3. At this point we move to the tomato sauce part.  First step is to add the chopped freshed tomatoes.  Leave them cook for a few mins (probably 5 or so).  
  4. Add the crushed tomatoes and the spices (salt, pepper, oregano, a few pieces of spicy pepper and a few leaves of basil).  At this point I am not overly concerned about the amount of spices…we do have lots of time to calibrate the flavor.
  5. You’re on your way to be done.  At this point you just want to simmer the sauce for at least couple of hours.  Make sure you stir it every few minutes (it would not taste too good if the bottom burns).
  6. After couple of hours add back the meat and leave it simmer it for another hour or so.
  7. You are done with the sauce.  The question is…when is the sauce done?  The timeframe I specified here is a reference, but it really depends on many factors.  Here’re some of the things I looked at: (1) density (or viscosity): you don’t want it to liquid or dense.  You should be able to feel a good texture.  (2) oil factor:  when I see a little oil condensing on top of the soap it usually mean that we are almost there (3) bread test: take a bite of bread with some sauce and taste it…how does it taste?  To get an idea of how this could look like: http://www.flickr.com/photos/51009806@N00/149140778/in/set-72057594117429374/

OK. The sauce is done.  If you are making the lasagna the day after, just rest the sauce in the fridge.

Phase II – Lasagna day

It’s the day to make the lasagna.  Ingredients:

  • 2-3 packages of lasagna (I used the Barilla brand.  I like the “flat” type)
  • a cup of grated parmiggiano reggiano (get the good stuff…go to PCC/Wholefood)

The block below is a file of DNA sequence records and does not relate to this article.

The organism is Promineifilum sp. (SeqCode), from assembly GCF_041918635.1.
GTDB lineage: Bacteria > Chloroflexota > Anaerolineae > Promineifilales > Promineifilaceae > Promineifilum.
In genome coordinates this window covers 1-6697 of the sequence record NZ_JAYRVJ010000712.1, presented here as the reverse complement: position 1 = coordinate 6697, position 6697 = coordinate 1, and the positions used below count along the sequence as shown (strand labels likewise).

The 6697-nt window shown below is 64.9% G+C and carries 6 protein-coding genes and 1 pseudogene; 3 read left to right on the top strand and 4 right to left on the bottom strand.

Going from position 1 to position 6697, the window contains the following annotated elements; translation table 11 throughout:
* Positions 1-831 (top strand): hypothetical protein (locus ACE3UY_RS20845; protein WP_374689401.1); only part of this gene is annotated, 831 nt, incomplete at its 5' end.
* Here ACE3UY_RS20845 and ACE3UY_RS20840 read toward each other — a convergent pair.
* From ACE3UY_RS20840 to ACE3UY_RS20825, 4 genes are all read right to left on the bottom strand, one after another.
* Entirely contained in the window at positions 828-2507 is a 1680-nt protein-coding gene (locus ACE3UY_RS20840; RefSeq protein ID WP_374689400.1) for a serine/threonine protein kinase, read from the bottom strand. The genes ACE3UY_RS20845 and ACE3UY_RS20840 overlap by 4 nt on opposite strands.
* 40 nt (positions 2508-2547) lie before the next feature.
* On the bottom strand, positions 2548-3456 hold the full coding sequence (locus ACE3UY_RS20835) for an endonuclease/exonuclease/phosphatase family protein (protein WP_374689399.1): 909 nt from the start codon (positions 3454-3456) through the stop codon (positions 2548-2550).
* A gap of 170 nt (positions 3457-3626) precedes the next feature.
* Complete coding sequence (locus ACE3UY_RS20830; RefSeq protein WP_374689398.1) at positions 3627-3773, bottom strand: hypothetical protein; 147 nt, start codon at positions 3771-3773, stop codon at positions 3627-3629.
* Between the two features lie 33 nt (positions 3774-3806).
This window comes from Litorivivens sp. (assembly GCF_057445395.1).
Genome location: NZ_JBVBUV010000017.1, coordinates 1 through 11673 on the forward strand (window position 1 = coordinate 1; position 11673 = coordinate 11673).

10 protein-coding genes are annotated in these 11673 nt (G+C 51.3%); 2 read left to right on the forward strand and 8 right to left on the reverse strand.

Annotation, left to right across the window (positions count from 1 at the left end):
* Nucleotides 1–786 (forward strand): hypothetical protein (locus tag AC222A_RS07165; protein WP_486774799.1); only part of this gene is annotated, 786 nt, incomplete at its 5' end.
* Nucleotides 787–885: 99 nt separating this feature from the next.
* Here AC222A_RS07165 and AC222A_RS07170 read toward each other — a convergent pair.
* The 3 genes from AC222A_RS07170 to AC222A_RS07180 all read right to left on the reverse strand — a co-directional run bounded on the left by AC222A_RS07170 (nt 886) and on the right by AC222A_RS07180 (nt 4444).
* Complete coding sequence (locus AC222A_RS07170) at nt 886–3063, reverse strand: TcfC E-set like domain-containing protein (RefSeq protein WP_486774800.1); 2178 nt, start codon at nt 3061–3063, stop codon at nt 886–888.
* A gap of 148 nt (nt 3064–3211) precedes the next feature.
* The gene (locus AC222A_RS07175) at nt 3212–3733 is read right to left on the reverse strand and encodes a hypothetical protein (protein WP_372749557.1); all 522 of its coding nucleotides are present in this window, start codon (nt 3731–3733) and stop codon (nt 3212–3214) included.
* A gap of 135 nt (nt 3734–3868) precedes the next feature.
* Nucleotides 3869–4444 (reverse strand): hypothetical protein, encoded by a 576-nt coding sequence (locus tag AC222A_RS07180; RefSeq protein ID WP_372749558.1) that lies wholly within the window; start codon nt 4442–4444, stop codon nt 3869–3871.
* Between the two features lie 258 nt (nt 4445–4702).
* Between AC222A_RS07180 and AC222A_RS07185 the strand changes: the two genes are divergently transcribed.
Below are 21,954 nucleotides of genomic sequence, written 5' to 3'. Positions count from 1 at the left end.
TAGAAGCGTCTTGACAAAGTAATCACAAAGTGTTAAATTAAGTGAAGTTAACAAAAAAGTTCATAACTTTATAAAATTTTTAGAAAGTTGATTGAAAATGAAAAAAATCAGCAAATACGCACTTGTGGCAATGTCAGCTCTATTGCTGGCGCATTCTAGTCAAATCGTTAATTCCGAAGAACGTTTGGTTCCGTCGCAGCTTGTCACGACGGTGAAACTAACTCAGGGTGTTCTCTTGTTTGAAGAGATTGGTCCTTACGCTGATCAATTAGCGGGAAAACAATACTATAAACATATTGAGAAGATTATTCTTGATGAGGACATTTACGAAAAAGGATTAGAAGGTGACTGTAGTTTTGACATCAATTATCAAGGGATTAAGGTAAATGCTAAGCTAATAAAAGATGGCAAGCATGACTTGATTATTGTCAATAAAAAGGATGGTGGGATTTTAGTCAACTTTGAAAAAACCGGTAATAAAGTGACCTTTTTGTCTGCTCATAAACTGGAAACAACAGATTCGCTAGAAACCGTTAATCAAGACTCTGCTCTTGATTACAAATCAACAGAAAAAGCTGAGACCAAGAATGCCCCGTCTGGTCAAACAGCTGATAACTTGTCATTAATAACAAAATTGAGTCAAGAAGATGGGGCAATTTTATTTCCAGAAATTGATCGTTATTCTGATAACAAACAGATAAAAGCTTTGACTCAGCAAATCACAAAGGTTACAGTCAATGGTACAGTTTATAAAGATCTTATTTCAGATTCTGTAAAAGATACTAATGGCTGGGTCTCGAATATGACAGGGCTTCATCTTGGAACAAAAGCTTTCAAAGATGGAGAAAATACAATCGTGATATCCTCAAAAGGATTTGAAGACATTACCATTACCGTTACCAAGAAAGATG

• a log of Mozzarella, chopped (get the good stuff!)
  • the sauce we made (warm it up a bit, but don’t cook it again!)

Here’re the steps:

  1. Boil the lasagna for 2-3 minutes.  I know the box says that you don’t need to, but my mom said it’s better doing it, so we just do it.
  2. Take the boiled lasagna and lay it out on paper towel or cloth.  This will dry it, keeping it moist.  Make sure that you put the cooked lasagna under cold water so that it stops cooking.  Check this out to get an idea of what the lasagna should look like after this step: http://www.flickr.com/photos/51009806@N00/149140748/in/set-72057594117429374/
  3. It’s about time to start putting this thing together.  I used a big foil pan. Add a little oil and sauce at the bottom…just to keep it moist. 
  4. Lay out your first layer of lasagna.  Now add the sauce, make sure that you cover the entire area.  Don’t be to shy with the sauce, but don’t put too much either.  You want a good balance.  I really never liked a lasagna that is too saucy.  Also…in the layer don’t put the big chuncks of meat (or chicken or pork) stick with the sauce with ground beef.